# Show the correctness of a logarithmic inequality

Let $p_1>p_2$ and $n_1>n_2$ be positive numbers. I want to show that,

$$\frac{\log \left(\frac{p_1}{n_1}+1\right)}{\log \left(\frac{p_2}{n_2}+1\right)}\leq \frac{\log \left(\frac{p_1}{c+n_1}+1\right)}{\log \left(\frac{p_2}{c+n_2}+1\right)}$$

where $c$ is a positive number. The simplest solution I can imagine of is to define,

$$f(u)=\frac{\log \left(\frac{p_1}{n_1+u}+1\right)}{\log \left(\frac{p_2}{n_2+u}+1\right)}$$

and show $f(u)$ is an increasing function over $u \ge 0$. We have,

$$\frac{\partial{f}}{\partial{u}}=\frac{\frac{p_2 \log \left(\frac{p_1}{n_1+u}+1\right)}{\left(n_2+u\right) \left(n_2+p_2+u\right)}-\frac{p_1 \log \left(\frac{p_2}{n_2+u}+1\right)}{\left(n_1+u\right) \left(n_1+p_1+u\right)}}{\log ^2\left(\frac{p_2}{n_2+u}+1\right)}$$

Since, the denominator is obviously positive, we need to show the numerator is also positive. But I cannot do that. Any help on the issue is appreciated. Any other (simpler) way to prove the first inequality is also welcomed.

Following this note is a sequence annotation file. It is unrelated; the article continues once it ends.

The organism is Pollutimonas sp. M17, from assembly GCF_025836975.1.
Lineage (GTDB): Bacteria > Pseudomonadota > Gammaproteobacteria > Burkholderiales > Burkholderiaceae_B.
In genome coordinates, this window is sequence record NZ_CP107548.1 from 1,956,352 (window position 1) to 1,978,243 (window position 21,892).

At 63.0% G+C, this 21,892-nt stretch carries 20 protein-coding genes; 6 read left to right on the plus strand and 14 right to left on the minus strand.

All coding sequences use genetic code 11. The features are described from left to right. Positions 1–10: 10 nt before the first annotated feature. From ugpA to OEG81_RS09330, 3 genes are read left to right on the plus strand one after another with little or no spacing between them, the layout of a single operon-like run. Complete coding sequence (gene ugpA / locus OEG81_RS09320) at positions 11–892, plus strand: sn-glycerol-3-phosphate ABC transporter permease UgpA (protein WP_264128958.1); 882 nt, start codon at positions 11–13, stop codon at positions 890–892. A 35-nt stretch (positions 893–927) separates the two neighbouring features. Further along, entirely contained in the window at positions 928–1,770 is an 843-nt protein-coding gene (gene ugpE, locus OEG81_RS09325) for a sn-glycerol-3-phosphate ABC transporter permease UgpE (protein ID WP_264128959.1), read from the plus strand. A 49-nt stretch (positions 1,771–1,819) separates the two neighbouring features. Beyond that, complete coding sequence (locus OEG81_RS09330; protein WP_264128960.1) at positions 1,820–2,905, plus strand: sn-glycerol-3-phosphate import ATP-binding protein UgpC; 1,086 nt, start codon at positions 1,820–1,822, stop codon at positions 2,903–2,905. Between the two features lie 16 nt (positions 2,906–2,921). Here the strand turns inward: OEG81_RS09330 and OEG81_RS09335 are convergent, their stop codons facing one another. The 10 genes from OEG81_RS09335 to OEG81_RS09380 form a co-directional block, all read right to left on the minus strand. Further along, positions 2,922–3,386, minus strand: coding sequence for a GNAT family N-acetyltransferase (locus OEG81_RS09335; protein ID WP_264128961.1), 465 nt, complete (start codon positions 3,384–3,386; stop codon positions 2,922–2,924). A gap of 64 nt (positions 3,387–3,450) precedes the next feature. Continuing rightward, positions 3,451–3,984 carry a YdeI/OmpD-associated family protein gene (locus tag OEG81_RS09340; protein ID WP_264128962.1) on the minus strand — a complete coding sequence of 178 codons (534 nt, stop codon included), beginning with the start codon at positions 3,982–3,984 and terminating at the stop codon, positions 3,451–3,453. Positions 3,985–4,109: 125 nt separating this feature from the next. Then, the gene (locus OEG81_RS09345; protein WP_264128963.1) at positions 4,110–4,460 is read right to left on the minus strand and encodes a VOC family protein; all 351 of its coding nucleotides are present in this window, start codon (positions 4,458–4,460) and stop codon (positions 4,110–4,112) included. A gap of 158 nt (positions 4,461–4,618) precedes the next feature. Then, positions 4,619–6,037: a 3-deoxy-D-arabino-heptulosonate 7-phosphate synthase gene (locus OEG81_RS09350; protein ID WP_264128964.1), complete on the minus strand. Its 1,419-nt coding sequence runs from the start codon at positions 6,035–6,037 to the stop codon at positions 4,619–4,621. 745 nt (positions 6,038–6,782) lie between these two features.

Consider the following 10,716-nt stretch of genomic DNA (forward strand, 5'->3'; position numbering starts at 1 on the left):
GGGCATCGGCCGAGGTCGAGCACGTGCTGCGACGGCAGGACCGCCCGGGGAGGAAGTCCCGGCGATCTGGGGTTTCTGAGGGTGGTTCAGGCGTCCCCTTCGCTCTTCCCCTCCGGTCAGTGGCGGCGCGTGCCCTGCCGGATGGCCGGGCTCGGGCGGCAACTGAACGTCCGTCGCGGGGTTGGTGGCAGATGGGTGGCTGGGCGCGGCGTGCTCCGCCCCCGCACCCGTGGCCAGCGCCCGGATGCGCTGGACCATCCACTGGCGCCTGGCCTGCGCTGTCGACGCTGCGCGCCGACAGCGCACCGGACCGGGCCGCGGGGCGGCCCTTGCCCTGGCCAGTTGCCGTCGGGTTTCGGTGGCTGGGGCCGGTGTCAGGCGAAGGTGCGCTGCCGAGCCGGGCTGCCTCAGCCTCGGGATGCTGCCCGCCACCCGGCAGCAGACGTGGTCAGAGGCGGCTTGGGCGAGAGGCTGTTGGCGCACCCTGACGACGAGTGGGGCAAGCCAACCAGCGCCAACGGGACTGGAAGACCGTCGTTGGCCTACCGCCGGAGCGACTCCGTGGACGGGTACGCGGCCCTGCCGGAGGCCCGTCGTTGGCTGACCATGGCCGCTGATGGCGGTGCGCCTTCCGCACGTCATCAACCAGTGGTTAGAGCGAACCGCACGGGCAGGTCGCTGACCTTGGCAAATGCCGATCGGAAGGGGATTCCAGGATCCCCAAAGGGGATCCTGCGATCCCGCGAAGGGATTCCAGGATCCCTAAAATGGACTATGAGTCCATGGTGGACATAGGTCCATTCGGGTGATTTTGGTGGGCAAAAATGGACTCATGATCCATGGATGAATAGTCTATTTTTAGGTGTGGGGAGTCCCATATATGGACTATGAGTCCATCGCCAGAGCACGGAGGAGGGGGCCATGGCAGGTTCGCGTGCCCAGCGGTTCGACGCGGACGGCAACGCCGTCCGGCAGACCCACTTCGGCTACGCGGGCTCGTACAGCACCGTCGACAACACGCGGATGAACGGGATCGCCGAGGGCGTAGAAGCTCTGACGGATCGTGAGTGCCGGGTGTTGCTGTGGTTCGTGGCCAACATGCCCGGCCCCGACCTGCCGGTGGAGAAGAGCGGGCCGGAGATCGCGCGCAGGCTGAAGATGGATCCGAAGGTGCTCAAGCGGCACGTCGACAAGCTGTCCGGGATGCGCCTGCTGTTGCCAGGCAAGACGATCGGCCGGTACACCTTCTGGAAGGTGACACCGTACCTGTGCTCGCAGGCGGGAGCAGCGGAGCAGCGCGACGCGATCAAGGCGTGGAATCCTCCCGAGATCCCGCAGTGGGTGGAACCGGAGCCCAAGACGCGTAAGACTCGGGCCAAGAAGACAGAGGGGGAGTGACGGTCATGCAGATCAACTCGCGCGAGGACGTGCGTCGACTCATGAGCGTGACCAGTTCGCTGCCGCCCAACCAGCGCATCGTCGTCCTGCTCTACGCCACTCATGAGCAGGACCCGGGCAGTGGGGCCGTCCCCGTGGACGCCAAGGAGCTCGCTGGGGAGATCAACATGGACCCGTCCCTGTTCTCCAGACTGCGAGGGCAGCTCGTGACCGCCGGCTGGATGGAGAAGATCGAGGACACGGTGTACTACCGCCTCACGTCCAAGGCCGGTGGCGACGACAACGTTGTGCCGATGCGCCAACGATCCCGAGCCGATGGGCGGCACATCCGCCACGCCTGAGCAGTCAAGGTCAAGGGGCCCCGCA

EDIT: In addition to the above assumptions, we have $u \le p_2$. So we need to show the inequality over $0 < u \le p_2$.

-
I am not sure, but couldn't you just do away with all the logs and have it not affect the inequality? –  soandos Jun 14 '11 at 6:57
You mean $\frac{\log(f(x))}{\log(g(x))}$ is increasing iff $\frac{f(x)}{g(x)}$ is increasing? –  Mohsen Jun 14 '11 at 7:03
@soandos: I guess we need some additional conditions like $f(x)g(x)>0$ and $f(x) \le g(x)$. The second one does not necessarily hold. But it doesn't mean that the above inequality does not hold. –  Mohsen Jun 14 '11 at 7:31
No hint after 45 views! It doesn't look that hard :) –  Mohsen Jun 14 '11 at 9:44

I continue where you left off in your analysis. So the object is to prove $$\frac{p_2}{(n_2 + u) (n_2 + p_2 + u)} \log \left( \frac{p_1}{n_1 + u} + 1 \right) \geq \frac{p_1}{(n_1 + u) (n_1 + p_1 + u)} \log \left( \frac{p_2}{n_2 + u} + 1 \right)$$ which can be written as $$\frac{(n_1 + u)(n_1 + p_1 + u)}{p_1} \log \left( \frac{p_1}{n_1 + u} + 1 \right) \geq \frac{(n_2 + u)(n_2 + p_2 + u)}{p_2} \log \left( \frac{p_2}{n_2 + u} + 1 \right).$$ This means, that the function $$g(p, v) = \frac{v (p+v)}{p} \log \left( \frac{p}{v} + 1 \right)$$ should be increasing in $p$ and $v$.

The partial derivatives of $g$ are given by $$\frac{\partial g}{\partial v} = \frac{(2 v+ p) \log \left(\frac{p}{v} + 1 \right) - p}{p}$$ and $$\frac{\partial g}{\partial p} = \frac{v \left(p - v \log \left( \frac{p}{v} + 1 \right) \right)}{p^2}$$

Now, $\frac{\partial g}{\partial v} \geq 0$ follows from $\log (1+t) \geq \frac{t}{2+t}$, and $\frac{\partial g}{\partial p} \geq 0$ follows from $\log (1+t) \leq t$.

-
Thanks Michael, you're awesome :) –  Mohsen Jun 14 '11 at 18:48